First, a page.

Egypt announces ceasefire between Israel, Hamas

A week of intense fighting between Hamas and the Israeli military drew to a close on Nov. 21 with the signing of a ceasefire agreement between the two sides.

The short document totaled well under a full page of text, only vaguely describing the terms of the ceasefire, called on each side to “stop all hostilities” against the other, including the “targeting of individuals” by Israel.

Only two more stipulations in the document pertain to the “agreement of understanding for a ceasefire in the Gaza Strip.”

One guarantees the commencement of negotiations on “facilitating the movements of people and transfer of goods” across borders within 24 hours of the ceasefire coming into effect. The other states that “other matters as may be requested shall be addressed” in the talks following the ceasefire implementation.

Negotiations for the ceasefire took place in Egypt and were facilitated by that country’s new government. Prior to the start of negotiations, many felt skepticism over whether or not Egyptian President Mohamed Morsi could fairly perform as a mediator between Hamas and Israel. Morsi has been affiliated with the Islamist movement the Muslim Brotherhood, of which Hamas was an offshoot.

Nevertheless, Morsi’s and the Egyptian government’s performance in working out the ceasefire was praised by both the United States and the United Nations secretary general Ban Ki-moon.

“President Morsi brings to the office a legitimacy from elections and the ability to reach all sides. I told him that he is uniquely placed among the leaders in the region to bring this crisis to an end through his political leadership,” said Ban in a statement shortly after the ceasefire was announced.

Tami Jacoby, professor of political studies at the University of Manitoba, commented on Egypt’s role in brokering the truce.

“During the Arab Spring, when the new government was brought in, they were talking about rescinding the [1979] peace agreement with Israel. The position Egypt has taken here is a testament to how strong the peace agreement between Egypt and Israel is [ . . . ] Although there may be much rhetoric on the streets, politically it has always been at the level of diplomacy. So it is a good sign that the state is going this route.”

Other key players in negotiation talks included Ban Ki-moon, Palestinian President Mahmoud Abbas, representatives of Turkey and Qatar, as well as U.S. officials including Secretary of State Hillary Clinton.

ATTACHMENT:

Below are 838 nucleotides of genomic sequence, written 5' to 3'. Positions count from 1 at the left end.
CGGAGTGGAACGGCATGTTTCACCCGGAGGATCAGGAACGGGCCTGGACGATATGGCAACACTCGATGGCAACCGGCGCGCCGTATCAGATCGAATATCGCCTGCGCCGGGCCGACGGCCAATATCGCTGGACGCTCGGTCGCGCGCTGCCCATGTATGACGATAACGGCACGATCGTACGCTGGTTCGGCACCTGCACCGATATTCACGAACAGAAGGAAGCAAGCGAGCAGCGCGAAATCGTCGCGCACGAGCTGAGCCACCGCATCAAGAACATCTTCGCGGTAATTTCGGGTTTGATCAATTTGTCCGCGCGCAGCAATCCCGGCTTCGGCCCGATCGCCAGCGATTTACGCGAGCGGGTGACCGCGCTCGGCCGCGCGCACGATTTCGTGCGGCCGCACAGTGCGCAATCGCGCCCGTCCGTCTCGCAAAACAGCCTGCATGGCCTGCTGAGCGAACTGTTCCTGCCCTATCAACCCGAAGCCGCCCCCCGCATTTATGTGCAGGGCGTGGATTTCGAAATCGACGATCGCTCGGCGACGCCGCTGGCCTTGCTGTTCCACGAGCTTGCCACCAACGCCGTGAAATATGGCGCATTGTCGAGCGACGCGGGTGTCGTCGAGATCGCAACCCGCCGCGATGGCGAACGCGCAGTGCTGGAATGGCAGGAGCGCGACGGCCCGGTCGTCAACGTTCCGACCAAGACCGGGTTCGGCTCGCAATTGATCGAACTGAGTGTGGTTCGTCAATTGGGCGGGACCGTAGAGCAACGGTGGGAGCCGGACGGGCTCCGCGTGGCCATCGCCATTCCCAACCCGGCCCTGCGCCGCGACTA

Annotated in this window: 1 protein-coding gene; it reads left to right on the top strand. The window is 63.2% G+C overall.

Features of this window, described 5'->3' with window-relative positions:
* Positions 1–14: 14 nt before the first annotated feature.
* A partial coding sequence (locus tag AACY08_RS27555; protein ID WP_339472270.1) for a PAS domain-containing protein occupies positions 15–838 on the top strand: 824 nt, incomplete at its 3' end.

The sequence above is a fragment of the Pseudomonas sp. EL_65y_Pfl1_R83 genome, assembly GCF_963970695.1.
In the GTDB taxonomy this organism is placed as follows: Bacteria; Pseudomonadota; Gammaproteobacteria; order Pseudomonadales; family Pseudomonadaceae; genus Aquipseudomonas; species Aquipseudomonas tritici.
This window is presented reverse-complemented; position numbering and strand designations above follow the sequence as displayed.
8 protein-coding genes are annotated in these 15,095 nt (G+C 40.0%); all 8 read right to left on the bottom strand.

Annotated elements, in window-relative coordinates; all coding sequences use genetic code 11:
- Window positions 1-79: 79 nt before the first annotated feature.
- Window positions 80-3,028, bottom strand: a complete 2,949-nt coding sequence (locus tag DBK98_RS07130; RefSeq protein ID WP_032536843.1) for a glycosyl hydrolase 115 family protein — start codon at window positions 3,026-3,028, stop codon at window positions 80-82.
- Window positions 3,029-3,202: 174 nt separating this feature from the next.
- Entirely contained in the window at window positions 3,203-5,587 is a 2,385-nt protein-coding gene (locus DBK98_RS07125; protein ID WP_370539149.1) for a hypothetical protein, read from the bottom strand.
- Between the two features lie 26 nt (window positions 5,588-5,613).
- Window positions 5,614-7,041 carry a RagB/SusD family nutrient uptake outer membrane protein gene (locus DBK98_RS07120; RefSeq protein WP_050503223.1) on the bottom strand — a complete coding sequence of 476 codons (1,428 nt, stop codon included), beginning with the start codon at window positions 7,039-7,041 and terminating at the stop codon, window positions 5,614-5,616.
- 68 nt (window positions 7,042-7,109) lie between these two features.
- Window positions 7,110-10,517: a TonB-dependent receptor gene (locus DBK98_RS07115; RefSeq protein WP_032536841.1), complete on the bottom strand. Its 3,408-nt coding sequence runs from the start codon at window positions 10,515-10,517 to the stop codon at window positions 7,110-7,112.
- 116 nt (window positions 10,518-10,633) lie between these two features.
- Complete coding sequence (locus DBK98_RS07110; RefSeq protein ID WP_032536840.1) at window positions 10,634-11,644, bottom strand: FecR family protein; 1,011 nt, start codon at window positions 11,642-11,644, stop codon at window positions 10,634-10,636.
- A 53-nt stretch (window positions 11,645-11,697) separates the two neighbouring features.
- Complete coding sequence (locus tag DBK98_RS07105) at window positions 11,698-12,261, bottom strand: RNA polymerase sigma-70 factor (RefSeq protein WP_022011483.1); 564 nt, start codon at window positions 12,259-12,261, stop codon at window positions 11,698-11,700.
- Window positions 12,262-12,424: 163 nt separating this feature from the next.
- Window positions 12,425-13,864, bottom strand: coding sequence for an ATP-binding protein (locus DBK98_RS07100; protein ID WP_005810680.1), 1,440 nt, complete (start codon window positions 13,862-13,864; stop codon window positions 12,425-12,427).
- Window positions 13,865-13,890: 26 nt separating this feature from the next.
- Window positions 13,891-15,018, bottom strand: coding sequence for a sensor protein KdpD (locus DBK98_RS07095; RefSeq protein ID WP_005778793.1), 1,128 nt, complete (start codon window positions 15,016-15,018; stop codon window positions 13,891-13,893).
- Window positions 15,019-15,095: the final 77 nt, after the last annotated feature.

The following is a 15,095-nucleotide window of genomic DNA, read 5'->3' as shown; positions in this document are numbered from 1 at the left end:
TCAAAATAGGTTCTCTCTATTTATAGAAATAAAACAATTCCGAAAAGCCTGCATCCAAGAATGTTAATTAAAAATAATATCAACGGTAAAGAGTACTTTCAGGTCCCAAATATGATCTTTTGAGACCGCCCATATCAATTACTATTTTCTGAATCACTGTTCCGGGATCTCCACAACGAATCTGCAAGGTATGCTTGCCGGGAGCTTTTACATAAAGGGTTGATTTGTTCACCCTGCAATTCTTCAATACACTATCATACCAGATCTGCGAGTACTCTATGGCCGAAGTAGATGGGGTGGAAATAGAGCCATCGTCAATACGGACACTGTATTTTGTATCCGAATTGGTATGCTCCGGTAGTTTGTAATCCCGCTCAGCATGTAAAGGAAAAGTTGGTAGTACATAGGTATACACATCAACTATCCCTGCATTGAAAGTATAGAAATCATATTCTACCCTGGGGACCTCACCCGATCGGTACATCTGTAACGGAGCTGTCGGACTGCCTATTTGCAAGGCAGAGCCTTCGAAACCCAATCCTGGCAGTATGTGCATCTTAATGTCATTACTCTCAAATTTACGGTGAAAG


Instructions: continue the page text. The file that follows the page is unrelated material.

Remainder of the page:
The process of drawing up a deal was complicated, however, by the refusal of representatives from several states to meet face-to-face. Hamas, as well as Turkey and Qatar, only communicated with Israel through Egypt, while Israel spoke through Egypt and the U.S.

While the agreement thus far appears to be holding, mistrust lingers on both sides, and the truce is a fragile one. In an official statement by Israeli Prime Minister Benjamin Netanyahu, he reinforced his claims that Israel is prepared to take up military actions once again, if need be.

“I realize that there are citizens who expect a harsher military action and we may very well need to do that,” said Netanyahu. “But at present, the right thing for the State of Israel is to exhaust this possibility of reaching a long-term cease-fire.”

“These are really immediate demands that would contribute to a very limited result – a return to a situation that was intolerable for both sides,” said Jacoby about the current ceasefire agreement.

“The issues behind this are not just the buildup along the border, or the tunnels, but the final status issues. And there will be a continuing cycle of violence as long as these issues are not resolved [ . . . ] The utility of the current ceasefire is that it is not possible to negotiate under fire.”

Violent attacks between Israel and Hamas carried on right up to the deadline for the ceasefire. Only hours before the truce was to take effect, a bomb was detonated inside a bus in Tel-Aviv, wounding 21 people. The bomb exploded in close proximity to Israel’s military headquarters. A bomb attack of this type has not been witnessed in Tel Aviv since 2006, in the aftermath of the Second Intifada. The Globe and Mail reported that Israeli police have arrested multiple suspects in the bus bombing.

Israel maintained a steady pace of attacks over Gaza, reportedly hitting over 100 targets, while 31 rockets were fired out of Gaza towards Israel. Almost half of those fired at Israel were shot down by its Iron Dome missile defence system.

Obtaining an accurate death toll for the entirety of the conflict has proven difficult. A report published by the Wall Street Journal stated, “Most counts put the number of Palestinian deaths above 150.” Six Israelis were killed, four of which were civilians.

The latest bout of violence in Gaza was started with Israel’s assassination of Ahmed al-Jabari, a Hamas military leader. Jabari was a central figure in the capture and negotiated release of Israeli soldier Gilad Shalit in 2006. Jabari was killed when his car was struck by a missile on Nov. 14, an attack that also killed eight others.

Shortly after the killing of Jabari, the Israeli Defence Forces (IDF) released a statement claiming “the purpose of this operation was to severely impair the command and control chain of the Hamas leadership, as well as its terrorist infrastructure.”

Jabari’s killing was part of a “widespread campaign on terror targets in the Gaza Strip” undertaken by the IDF called Operation Pillar of Defence.

Jacoby explains that the targeted killing of Hamas military personnel is nothing new for the IDF and is only superficially responsible for the outbreak of violence.

“Israel has long seen targeted assassinations as the superior alternative to going to war. Palestinians see it differently. This was a revered military hero [ . . . ] It’s not that the violence resulted from this one incident. It was always there simmering.”